Educational Philosophy

Speakers, trainers and consultants offer a variety of strategies and tactics to move an organization forward. The Practical Prof® believes that sometimes to go forward, we need to take a step back. In this case, I want to take you back to the basics of business success – where values-based principles guide workplace behavior. As a student of both management and social work, I see a symbiotic relationship between the two disciplines:  business needs heart in pursuing profit, and the not-for-profit organization needs business sense in advocating its cause. Most importantly, all organizations need to value their greatest asset – their people – with respect and care. It is why I approach my work grounded in the philosophy of “manage with a heart, in ways that feed the spirit!”

The services that The Practical Prof® provides are to educate as a:


  • Keynote for conferences, annual meetings, special events, colloquia
  • Panel Member for conferences, meetings, forums
  • Guest for media programs, podcasts interviews where SME (subject matter experts) are sought


  • Workshop Facilitator for conferences, annual meetings
  • Conversation Facilitator for the “difficult conversations” in times of growth or crisis
  • Certified MBTI Trainer to present and debrief the Myers-Briggs Type Indicator


  • SocioDrama for working through group, workplace and organization issues or challenges
  • Theatrical Properties film and plays used to spark conversations about awkward or difficult challenges
  • Case Statements that advocate support for social “causes” (e.g. LGBTQ+ rights)

NOTE:  The Practical Prof® is comfortable delivering any of the above services in-person, virtually, or in a hybrid format. Obviously, depending on current situations, public health requirements may need to dictate the service delivery format.


  • Act Like You Care

    The concept of Community at Work seems difficult to find. What stops us from caring about each other are flimsy excuses for not engaging with our co-workers. But, can we do this without crossing the line of professionalism and playing therapist? An unequivocal YES!

  • Caring For Your Caregiving Employees

    What employers can do to accommodate their employers who are family caregivers, known by the Rosalyn Carter Institute for Caregivers as Caregiver Employees (CEs). Think this isn't your responsibility? Think again!

  • Emotional Intelligence Matters More than IQ

    If given the opportunity, more employers would prefer to hire candidates with strong emotional intelligence over those with strong technical skills. Why this shift is so important to recognize explains why EI is the heart and soul of 21st century leadership!

  • Let’s Talk About Race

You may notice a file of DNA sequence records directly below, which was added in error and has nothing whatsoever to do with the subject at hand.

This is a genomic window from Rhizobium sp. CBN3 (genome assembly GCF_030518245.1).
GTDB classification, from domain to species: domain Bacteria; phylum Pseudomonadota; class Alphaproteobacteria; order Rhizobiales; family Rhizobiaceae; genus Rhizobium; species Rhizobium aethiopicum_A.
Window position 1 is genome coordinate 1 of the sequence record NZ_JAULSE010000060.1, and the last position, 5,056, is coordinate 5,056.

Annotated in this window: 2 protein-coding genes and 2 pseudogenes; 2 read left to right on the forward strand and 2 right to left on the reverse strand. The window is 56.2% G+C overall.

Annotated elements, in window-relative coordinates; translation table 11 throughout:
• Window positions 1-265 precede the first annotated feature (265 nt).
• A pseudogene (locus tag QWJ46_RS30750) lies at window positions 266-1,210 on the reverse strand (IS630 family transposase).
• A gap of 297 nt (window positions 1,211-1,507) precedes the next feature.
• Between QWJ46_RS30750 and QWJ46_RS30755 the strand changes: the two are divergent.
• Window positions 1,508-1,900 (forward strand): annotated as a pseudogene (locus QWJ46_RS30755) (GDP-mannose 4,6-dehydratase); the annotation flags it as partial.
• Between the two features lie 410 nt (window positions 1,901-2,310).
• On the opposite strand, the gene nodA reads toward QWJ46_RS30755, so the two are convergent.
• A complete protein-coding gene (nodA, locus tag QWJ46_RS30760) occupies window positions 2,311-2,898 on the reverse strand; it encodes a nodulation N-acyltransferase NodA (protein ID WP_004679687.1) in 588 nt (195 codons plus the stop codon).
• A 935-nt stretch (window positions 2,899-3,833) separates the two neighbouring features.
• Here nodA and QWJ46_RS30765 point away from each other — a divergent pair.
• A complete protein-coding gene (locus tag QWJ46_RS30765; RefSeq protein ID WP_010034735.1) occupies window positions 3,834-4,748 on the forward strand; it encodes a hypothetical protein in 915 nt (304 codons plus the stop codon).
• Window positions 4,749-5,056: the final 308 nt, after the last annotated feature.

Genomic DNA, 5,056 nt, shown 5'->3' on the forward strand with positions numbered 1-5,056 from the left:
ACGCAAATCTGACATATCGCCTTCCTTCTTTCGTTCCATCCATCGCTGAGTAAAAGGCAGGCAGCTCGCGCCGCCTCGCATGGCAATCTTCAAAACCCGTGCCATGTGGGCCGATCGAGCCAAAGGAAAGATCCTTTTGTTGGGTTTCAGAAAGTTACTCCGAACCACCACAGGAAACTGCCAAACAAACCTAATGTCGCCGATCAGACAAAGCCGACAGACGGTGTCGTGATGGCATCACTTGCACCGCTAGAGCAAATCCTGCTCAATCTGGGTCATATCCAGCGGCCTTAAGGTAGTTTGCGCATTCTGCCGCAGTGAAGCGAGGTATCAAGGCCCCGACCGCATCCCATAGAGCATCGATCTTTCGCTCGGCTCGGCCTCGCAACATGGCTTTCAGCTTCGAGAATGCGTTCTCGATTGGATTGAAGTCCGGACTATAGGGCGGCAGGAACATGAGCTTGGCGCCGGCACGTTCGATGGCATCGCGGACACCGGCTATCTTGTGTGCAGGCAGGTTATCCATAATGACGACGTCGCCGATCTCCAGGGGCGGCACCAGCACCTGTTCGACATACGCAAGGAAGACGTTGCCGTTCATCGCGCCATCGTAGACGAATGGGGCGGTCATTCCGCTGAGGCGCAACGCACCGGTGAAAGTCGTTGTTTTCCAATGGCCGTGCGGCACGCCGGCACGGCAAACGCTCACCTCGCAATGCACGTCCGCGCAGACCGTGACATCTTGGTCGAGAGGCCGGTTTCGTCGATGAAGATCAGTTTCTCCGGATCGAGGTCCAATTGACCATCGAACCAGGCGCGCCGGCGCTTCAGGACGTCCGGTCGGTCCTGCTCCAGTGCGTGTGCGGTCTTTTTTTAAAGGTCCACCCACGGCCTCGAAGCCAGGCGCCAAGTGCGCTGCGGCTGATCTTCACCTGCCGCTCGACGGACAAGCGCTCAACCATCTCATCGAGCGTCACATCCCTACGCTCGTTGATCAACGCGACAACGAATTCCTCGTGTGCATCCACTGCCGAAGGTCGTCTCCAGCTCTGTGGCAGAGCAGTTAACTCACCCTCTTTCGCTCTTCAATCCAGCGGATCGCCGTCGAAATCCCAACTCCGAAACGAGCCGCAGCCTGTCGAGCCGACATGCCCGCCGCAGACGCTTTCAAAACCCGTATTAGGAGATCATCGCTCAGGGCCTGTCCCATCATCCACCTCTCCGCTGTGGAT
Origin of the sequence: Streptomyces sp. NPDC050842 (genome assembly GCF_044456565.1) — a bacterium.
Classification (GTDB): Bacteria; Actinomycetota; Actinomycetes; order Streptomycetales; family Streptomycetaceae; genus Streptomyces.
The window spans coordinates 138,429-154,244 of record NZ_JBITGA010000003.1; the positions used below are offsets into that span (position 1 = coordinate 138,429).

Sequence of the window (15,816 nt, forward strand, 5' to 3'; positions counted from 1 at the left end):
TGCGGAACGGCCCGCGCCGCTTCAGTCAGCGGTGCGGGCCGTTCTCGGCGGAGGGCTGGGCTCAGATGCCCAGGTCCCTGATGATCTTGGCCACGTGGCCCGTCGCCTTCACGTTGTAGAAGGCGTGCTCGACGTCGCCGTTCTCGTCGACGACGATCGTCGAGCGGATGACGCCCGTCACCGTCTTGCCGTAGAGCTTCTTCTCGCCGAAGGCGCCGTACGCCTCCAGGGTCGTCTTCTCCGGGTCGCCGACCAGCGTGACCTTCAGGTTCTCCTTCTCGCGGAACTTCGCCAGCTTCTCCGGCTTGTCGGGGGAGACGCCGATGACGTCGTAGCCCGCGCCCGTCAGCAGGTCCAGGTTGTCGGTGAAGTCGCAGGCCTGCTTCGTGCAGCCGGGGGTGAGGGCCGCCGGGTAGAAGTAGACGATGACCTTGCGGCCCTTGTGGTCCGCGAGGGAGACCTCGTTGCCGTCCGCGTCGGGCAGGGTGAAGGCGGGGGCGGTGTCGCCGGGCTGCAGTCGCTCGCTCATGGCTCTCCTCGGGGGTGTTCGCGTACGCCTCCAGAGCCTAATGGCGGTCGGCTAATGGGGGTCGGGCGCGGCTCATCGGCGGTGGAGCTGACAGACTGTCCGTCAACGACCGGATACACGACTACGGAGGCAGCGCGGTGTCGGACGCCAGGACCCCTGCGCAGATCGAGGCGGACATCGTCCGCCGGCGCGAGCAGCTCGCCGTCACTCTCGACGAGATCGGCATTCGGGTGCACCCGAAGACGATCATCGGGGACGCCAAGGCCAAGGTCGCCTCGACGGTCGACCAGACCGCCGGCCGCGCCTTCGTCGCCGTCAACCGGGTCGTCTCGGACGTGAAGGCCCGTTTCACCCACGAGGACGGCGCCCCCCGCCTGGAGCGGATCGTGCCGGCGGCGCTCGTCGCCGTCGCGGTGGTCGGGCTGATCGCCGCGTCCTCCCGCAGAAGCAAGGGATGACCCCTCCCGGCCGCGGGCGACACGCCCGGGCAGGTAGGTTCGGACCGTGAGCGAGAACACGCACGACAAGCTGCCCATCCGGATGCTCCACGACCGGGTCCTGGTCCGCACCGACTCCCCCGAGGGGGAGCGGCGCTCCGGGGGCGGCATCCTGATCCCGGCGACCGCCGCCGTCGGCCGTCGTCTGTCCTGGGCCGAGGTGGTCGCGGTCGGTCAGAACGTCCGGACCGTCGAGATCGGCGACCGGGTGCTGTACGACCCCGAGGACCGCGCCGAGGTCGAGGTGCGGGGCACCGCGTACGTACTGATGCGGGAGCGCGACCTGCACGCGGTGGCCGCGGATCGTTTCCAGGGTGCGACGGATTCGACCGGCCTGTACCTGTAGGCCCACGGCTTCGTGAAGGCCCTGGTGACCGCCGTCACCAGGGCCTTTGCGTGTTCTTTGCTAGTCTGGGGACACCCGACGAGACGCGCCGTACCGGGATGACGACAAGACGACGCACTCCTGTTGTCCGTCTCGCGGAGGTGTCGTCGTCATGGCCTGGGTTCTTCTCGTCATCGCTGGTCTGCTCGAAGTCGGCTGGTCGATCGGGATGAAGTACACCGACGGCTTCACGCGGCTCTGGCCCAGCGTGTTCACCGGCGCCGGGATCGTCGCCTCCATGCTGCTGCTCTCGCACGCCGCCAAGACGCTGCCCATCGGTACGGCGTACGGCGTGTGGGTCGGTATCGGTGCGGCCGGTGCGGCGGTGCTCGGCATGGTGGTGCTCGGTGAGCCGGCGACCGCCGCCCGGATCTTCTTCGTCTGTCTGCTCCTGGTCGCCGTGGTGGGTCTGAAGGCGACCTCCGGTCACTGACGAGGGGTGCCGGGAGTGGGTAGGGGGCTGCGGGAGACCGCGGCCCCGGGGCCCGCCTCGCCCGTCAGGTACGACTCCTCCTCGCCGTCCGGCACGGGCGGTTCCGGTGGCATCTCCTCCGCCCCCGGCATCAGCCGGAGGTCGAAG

With Florida’s Stop WOKE Act banning talk/training of critical race theory, what does that mean for advancing equity and inclusion. Shutting down talk, especially about the important issues, is never a good thing.

  • Quietly Quitting at Work 

    Employees are limiting their work to their work day as they attempt to find a satisfactory work/life balance, but is this a good thing for their employers?

  • Attitude of Gratitude

    Does real appreciation exist? It's more than a "thank you," it's a way of being. When it is present, we have better, more productive and more emotionally balanced leaders, managers and employees.

  • Constructive Conflict as Employee Engagement

    We know that conflict can be constructive, not only destructive. But, do we recognize when conflict is constructive and more importantly, do we know how to leverage constructive conflict so it drives employee engagement?

  • From Agile to Adaptive

    The rigid organization abhors and avoids change, but without change companies die. The only way to change is to become agile, so that the organization can adapt as it needs to. But how do we do that?

  • How to be an “Influencer” at Work

    You don’t need to have a job title or position power that screams leader. These days, which is not much different than the past, the best leaders at work influence productivity, quality and community by their examples.

  • Ignore is the New "No"

    Saying "no" by ghosting is not acceptable. In fact, it is unprofessional and a little mean. As a manager or leader, you need the courage to be direct, even if it is not the response they want to hear. 

  • It’s Okay to Say No

    Employers may disagree, but true work/life balance and more quality productivity will likely result when employees are empowered to say “no.” And, saying no creates more powerful yes's.

  • Keeping Your Word at Work

    Seems to be a lost art, but it still matters very much that we DWYSYWD - otherwise known as, do what you say you will do. Stuff does happen so when it does, take responsibility - apologize and make a new promise... and, then, keep it!

  • Mental Wellness at Work

    Violence, more hybrid workplaces, post-pandemic depression and general malaise with careers raises questions about what employees need and what employees should offer to help employees manage their mental health.

  • Not My Job

    Sometimes this attitude comes from poor work/life balance, but often it comes from an attitude of laziness or self-righteousness. Wherever it comes from, it's not good for employees or their companies.

  • Passion or Effort - What Drives Your Career?

    Billionaire Mark Cuban says that it’s effort, not passion, that should drive your career. His presumption is that the more effort we invest in a skill or activity, the better we become and that success “drives” us to succeed. Do you agree?

  • Social Media - Your Unintended Resume Booster

    Regardless of whether you think they should, more and more employers look at a job candidates’ social media presence and activities during the recruitment process. How should those on the job search create (or rehabilitate?) their social media persona.

Ready to work with me?